I was reading this thread about sound design in the film/TV industry and I thought I'd apply the same question to video games. Do you guys suffer from a lack of time, budget, or respect? Thanks.

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This is an area I've been actively exploring for a few years -- it's actually the reason I got into sound design in the first place.

I feel like the future of video game sound design is overall positive. With the easy availability of development kits for PC and Xbox in XNA, and Flash -- not to mention every other coding language out there that can be used to make games -- more and more people are making games every day. More games means more assets, right?

The downside is that most of the new games on the market are casual games. Facebook and sites like Kongregate are booming in plays-per-day compared to any single console, and that means more demand on single sound effects as opposed to soundscapes. I've done a handful of games where all they wanted were one or two sound effects, total.

As far as suffering from a lack of anything, it's been budget, but that's because I'm working with indies.

Finally, I feel I need to point out that, if you intend to design for anything bigger than casual gaming, you NEED to learn the basics of film sound design. Cut scenes ARE films, and need to be scored and designed just the same as any movie that crosses your desk. Also, it's not uncommon for me to develop my video game sounds to a gameplay video, so I can get a feel of how everything sits together.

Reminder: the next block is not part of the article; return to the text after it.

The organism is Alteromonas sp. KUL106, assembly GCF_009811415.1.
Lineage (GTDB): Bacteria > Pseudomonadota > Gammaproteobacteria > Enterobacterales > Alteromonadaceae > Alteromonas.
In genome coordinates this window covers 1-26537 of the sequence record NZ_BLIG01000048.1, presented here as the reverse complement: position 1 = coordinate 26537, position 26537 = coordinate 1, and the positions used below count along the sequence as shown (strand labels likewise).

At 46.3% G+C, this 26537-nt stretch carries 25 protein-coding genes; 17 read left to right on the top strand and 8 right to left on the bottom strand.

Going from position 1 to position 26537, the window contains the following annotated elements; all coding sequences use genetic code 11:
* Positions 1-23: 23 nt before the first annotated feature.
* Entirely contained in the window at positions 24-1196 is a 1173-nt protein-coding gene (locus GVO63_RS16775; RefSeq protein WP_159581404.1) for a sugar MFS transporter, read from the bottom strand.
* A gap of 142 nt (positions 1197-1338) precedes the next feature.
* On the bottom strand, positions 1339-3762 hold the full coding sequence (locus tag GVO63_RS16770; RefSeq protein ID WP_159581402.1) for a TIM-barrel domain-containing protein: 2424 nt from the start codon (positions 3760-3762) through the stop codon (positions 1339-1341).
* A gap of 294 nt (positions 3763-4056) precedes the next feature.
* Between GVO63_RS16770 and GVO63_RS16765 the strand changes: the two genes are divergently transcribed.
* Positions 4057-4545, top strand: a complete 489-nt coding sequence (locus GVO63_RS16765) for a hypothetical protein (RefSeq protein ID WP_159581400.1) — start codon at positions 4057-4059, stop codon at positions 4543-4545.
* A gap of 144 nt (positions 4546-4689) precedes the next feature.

I guess what I'm saying is that, just like in film, there will always be work available for those who are willing to find it, but it's less likely you'll be working on a big-budget ANYTHING and more likely you'll be working on something tiny. Learn how much you'll be charging for a single sound effect, because you'll get those requests a lot.


In my limited experience I have found the budgets to be far more generous than film, although it's really difficult to compare the two. Video games require sound design from the earliest stages, while film usually doesn't start the sound department until after the first picture edit has been completed. This can be the difference between 3 years vs. 5 months, respectively. And regarding respect, well, I suppose that all depends on your experience level, attitude, and how talented you are!


Yesterday the CEO of Activision said that within a few years he expects to be selling 'films' for $20-30. Developers of big budget modern games often put a lot of resources into making cutscene fmvs which he apparently thinks gamers will be want to purchase without the actual game!

So for some sound designers the future of game sound may be getting closer to sound for film.

On the other hand, technology that allows the playback/synthesis of sound to change in response to user input will become more elaborate, that's different to film sound because a game's soundtrack can be very different every time you play it.

There is a company called AudioKinetic which makes tools for game audio development, they have software called Soundseed Air & Impact which use synthesis techniques to give sound effects different characteristics depending on the context (e.g. a weapon impact sound could be changed to sound bigger or smaller depending on the size of the character using it)

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